From ZMapp to vaccines: A look at all the drugs we have against Ebola so far

Following is a fact file on the main drugs to tackle the Ebola virus, which has claimed more than 1,400 lives in five African countries since December.

TREATMENT:

No licensed drug exists for treating Ebola. Several prototypes are in the pipeline, one of which has been fast-tracked for use in the outbreak, although whether it works is unknown.

According to University of Oxford epidemiologist Oliver Brady, up to 30,000 people would have required drugs, either to combat or prevent infection, as of August 20.

ZMapp: a cocktail of three antibodies that cling to the virus and inhibit its reproduction, developed by Mapp Biopharmaceutical Inc. of San Diego, California, partly in conjunction with the US Army.

It has been tested successfully on lab monkeys but not evaluated on humans.

 From ZMapp to vaccines: A look at all the drugs we have against Ebola so far

There is no licensed treatment so far: AP

After the World Health Organisation said on 12 August that it was ethical to use experimental treatment in the crisis, ZMapp was given to seven infected frontline workers.

Of these, two American doctors have recovered; a Liberian doctor and a Spanish priest have died; and a doctor and a nurse, both Liberian, and a British nurse, who has been flown to London from Sierra Leone, are still in treatment.

Stocks of ZMapp, which is derived from tobacco leaves and is hard to produce on a large scale, are exhausted, the company said on 12 August. It is likely to take several more months "to get even a modest amount," according to Anthony Fauci, director of the US National Institute for Allergy and Infectious Diseases (NIAID).

TKM-Ebola: Drug under development by Tekmira Pharmaceuticals Corp. of Vancouver, Canada, under a $140-million (105-million-euro) contract with the Pentagon.

The drug, using a technique called RNA interference, is designed to throw a genetic switch causing the death of cells infected by the virus.

Tests on a small group of monkeys have shown it provides 100 percent protection against an otherwise lethal dose of the virus.

It is currently in a Phase I trial, the first step in the three-phase test process. In this phase, a drug is evaluated on healthy non-infected humans to see whether it is safe. Further phases test it for safety and effectiveness.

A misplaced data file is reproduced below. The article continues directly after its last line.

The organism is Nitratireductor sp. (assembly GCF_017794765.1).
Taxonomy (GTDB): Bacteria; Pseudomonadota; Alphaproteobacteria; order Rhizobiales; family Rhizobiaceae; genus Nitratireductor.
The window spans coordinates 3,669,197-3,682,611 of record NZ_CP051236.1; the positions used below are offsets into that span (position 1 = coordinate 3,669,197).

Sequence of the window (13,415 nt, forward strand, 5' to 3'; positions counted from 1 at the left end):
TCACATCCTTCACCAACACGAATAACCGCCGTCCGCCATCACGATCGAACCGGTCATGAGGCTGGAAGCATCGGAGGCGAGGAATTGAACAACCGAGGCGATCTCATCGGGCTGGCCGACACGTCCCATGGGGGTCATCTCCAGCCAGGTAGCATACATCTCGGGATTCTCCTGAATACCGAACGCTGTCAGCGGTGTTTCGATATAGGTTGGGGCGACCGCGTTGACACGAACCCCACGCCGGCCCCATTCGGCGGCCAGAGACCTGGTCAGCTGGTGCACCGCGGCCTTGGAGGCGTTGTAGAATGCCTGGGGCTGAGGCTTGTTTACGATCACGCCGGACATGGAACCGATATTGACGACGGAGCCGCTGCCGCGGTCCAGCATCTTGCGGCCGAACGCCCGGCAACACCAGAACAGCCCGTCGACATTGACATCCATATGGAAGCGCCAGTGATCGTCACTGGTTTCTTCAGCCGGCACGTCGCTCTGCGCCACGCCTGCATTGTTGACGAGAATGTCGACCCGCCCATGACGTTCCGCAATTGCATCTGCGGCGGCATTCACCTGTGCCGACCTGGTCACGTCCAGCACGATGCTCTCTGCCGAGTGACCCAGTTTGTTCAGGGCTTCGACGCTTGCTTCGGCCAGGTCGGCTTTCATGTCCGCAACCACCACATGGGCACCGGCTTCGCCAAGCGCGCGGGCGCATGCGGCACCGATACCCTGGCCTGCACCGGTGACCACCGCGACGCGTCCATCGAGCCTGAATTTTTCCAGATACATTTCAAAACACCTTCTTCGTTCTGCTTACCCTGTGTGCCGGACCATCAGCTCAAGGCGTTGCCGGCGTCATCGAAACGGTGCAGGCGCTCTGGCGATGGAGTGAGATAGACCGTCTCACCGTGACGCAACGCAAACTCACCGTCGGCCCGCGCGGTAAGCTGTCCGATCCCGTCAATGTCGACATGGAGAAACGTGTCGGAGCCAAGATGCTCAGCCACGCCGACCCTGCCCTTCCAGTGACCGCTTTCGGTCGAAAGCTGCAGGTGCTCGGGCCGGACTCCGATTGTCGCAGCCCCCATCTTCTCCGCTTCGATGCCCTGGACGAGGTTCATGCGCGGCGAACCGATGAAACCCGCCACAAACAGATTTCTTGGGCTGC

Tekmira said on August 14 that it was in contact with government agencies, NGOs and the WHO "on the potential use" of TKM-Ebola in west Africa.

Anti-viral drugs: Several proposed treatments for mitigating Ebola started out as drugs to inhibit replication of the influenza virus.

They include Avigan, a Japanese anti-flu tablet drug developed by Fujifilm Holdings Corp. that was approved in Japan on March 24 and is currently undergoing clinical trials in the United States. Japan said on August 25 it is ready to ship the drug to Ebola-hit areas if the WHO requests.

But it is unclear whether Avigan -- lab name T-705 -- will work on Ebola, which is part of a different viral family called filoviruses. No tests of T-705 have been done on Ebola-infected lab animals or humans.

Vaccines: There are two main candidates, but both face extensive trials and neither is likely to be available before 2015 even if they are fast-tracked.

The British company GlaxoSmithKline (GSK) says a prototype vaccine may enter Phase I clinical trials among a small group of human volunteers "later this year." The formula comprises an adenovirus -- a virus group best known for causing the common cold -- into which two Ebola genes have been slotted.

The virus penetrates a cell and delivers its payload, which produces a protein that triggers an immune response to recognise and destroy an invading virus.

The adenovirus is designed not to replicate further, thus preventing any spread of the Ebola genes.

The other is a vaccine by Johnson & Johnson subsidiary Crucell, designed to combat Ebola and its cousin filovirus the Marburg virus.

Tests on monkeys found the formula to be completely protective in a single dose.

A Phase I trial, launched in 2006 with 32 volunteers, found the drug was safe. Another Phase I trial, with the drug tweaked to widen protection against the spectrum of viral strains, is planned for late 2015 or early 2016.

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Updated Date: Aug 27, 2014 11:55:51 IST


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